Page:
Moses Striking the Stone by Arthur Boyd

Arthur Boyd

Moses Striking the Stone, 1951–52, Ceramics, earthenware, coloured slips, 57 x 57 cm, National Gallery of Australia; Gift of Denis Savill 2012. Donated through the Australian Government's Cultural Gifts Program, NGA 2012.819, Photo courtesy National Gallery of Australia, Canberra; Reproduced with the permission of Bundanon Trust.

Close Close
Zoom in Zoom in
Zoom out Zoom out
Reset image Reset image

A Loss of Control

Commentary by

Arthur Merric Bloomfield Boyd (1920–99) was born into an Australian artistic dynasty. His works addressed universal themes such as love, loss, and shame, but also issues particular to Australian society, such as the fate of people of mixed Aboriginal and non-Aboriginal parentage. This latter work was painted on an earthenware ‘tile’ measuring 57cm square, with coloured slips and a clear glaze. The choice of this earthy medium may reflect the artist’s sense of connection to the land.

It’s hard to read the expression on the face of Boyd’s Moses. Is he angry, frustrated, confused, determined? We can’t be sure. Thick and black, more weapon than wand, Moses grasps the rod firmly at the centre with both hands. As Boyd depicts it, brute force made the water spring forth, and as much as the rock, Moses’s rod seems to be its source.

Water’s everywhere—drenching Moses’s hands and splashing his feet. Even the sky behind him and the tunic that clothes him share the colours of this elemental cascade. But the effect is far from blessed abundance. The absence of busy Israelites filling vessels or scooping and lapping up the water alongside their thirsty animals gives the scene an ominous dimension. The water threatens an imminent, overwhelming deluge beyond Moses’s control. Without his brother Aaron to share the blame (cf. Numbers 20:2, 10, 12), all the pressure is on Moses, and it’s apparently more than he can handle. His body is crammed awkwardly into the composition, and partially cropped by it. He balances precariously with one bare foot on a rock that must already be wet and slippery. His fall seems imminent.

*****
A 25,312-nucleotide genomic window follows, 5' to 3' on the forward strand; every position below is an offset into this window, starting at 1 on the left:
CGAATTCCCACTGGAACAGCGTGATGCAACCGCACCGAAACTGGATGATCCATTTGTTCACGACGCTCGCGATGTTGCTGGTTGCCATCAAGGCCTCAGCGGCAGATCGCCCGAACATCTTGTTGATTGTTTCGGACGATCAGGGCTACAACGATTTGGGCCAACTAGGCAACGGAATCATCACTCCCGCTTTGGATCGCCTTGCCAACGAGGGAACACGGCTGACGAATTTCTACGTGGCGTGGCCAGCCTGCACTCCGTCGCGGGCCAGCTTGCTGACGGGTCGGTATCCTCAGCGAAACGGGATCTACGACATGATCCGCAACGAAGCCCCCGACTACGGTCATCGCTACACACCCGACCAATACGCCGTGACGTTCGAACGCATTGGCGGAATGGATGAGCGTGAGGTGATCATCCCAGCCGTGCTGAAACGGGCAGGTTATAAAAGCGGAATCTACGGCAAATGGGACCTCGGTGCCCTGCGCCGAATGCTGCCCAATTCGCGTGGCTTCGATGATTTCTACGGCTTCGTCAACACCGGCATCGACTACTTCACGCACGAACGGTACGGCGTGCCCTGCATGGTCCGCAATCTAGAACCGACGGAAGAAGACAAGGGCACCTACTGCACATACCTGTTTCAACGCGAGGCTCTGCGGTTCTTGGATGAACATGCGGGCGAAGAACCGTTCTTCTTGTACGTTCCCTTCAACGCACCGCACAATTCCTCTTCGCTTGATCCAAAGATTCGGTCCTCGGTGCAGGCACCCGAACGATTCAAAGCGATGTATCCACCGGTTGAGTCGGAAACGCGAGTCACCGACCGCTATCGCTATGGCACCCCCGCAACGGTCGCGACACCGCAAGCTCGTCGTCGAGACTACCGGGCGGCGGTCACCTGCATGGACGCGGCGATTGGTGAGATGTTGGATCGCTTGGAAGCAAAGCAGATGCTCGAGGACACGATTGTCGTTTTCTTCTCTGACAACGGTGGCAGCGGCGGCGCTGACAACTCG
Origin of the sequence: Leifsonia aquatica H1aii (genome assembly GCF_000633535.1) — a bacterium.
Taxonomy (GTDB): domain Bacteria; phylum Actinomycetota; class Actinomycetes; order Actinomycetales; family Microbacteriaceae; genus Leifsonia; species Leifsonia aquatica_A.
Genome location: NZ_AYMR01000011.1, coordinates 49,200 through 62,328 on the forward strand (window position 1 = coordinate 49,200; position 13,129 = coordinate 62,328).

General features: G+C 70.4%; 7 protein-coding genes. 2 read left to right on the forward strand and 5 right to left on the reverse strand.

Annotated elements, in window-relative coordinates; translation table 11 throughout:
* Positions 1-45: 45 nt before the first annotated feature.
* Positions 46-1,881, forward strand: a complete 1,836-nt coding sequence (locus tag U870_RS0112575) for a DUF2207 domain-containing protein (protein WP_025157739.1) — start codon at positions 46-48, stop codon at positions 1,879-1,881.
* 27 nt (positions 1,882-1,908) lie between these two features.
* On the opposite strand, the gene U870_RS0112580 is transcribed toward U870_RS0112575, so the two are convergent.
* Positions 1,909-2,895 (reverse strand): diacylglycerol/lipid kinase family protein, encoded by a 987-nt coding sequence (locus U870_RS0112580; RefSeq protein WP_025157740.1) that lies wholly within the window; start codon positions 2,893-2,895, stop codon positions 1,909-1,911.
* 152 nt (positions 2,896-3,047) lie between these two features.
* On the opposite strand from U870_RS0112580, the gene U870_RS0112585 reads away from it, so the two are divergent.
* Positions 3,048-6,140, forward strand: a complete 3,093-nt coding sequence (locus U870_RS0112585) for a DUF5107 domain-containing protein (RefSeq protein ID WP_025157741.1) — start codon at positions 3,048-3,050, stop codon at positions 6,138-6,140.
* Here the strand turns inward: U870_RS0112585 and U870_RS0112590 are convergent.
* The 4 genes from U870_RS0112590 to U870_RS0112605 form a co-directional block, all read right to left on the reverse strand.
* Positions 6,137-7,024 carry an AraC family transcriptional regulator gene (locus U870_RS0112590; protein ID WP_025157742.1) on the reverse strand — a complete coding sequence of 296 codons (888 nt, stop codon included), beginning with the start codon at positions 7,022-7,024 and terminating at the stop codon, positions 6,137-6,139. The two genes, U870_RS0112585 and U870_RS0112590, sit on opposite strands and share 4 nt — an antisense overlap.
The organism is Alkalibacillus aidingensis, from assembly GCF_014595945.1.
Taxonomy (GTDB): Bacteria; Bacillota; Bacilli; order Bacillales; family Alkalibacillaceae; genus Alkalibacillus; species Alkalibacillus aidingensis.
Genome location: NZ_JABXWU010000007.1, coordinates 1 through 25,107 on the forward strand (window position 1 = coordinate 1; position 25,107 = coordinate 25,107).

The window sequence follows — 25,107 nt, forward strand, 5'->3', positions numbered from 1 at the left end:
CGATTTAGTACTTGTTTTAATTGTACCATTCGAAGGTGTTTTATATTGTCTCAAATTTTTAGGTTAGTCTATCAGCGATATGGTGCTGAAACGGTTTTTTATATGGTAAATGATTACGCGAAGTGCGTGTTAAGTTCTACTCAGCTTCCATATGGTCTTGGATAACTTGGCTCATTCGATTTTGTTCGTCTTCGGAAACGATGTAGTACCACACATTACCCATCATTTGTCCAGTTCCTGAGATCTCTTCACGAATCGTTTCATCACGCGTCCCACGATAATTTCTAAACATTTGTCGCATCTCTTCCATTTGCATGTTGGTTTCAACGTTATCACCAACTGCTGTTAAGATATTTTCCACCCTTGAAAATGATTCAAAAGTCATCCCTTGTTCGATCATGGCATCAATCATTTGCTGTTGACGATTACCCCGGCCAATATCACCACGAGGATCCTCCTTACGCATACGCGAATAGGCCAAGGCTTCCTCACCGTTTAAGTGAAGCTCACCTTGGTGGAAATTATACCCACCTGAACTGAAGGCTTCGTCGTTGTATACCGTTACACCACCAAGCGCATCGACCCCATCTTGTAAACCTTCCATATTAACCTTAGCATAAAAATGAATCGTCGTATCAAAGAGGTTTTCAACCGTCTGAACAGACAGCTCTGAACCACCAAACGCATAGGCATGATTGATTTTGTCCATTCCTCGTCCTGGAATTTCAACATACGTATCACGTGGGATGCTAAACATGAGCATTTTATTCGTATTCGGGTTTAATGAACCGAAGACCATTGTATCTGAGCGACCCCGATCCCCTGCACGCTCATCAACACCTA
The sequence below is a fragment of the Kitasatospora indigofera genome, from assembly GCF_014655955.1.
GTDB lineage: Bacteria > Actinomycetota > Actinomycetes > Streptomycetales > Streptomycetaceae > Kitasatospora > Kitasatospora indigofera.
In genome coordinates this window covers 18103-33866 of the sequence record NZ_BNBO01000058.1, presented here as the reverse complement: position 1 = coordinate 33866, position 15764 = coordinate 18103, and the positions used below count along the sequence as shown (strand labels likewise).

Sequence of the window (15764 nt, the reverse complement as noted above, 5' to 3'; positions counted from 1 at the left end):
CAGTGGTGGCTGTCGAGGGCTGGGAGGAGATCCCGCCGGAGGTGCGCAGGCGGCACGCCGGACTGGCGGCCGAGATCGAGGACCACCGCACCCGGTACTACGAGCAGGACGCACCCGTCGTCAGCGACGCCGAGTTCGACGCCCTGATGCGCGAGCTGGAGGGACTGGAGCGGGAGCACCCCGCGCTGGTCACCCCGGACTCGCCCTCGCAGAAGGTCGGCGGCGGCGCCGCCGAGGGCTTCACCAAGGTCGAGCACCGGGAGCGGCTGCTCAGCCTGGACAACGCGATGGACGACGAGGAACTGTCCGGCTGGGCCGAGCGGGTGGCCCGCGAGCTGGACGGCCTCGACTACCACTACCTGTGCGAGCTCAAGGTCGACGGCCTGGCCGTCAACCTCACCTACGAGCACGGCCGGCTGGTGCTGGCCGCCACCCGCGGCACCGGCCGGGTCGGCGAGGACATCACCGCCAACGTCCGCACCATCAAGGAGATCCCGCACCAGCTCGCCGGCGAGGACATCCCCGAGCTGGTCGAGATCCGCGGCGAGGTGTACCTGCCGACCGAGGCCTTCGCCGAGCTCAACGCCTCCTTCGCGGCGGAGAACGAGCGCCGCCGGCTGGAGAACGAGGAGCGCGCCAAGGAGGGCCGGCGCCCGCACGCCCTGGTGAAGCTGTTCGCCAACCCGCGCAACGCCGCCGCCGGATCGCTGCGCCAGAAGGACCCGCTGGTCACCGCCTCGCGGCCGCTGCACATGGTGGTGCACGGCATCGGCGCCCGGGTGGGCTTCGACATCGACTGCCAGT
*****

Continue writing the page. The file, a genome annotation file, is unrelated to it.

Boyd’s Moses brings to mind the Little Dutch Boy whose finger could only stop up the dyke for so long, or King Cnut, who could not turn back the tides. He’s in danger of being submerged. This moment of disobedience (Moses struck the rock instead of speaking to it as commanded in Exodus 17:7), or faithlessness (he did not trust God enough to affirm God’s sanctity; v.12), will signal the end of Moses’s long and arduous career as Israel’s leader, depriving him into the bargain of the satisfaction of setting foot in the Promised Land to which he’d spent forty years leading his rebellious flock. How perfectly Boyd captures that moment.        


Read next commentary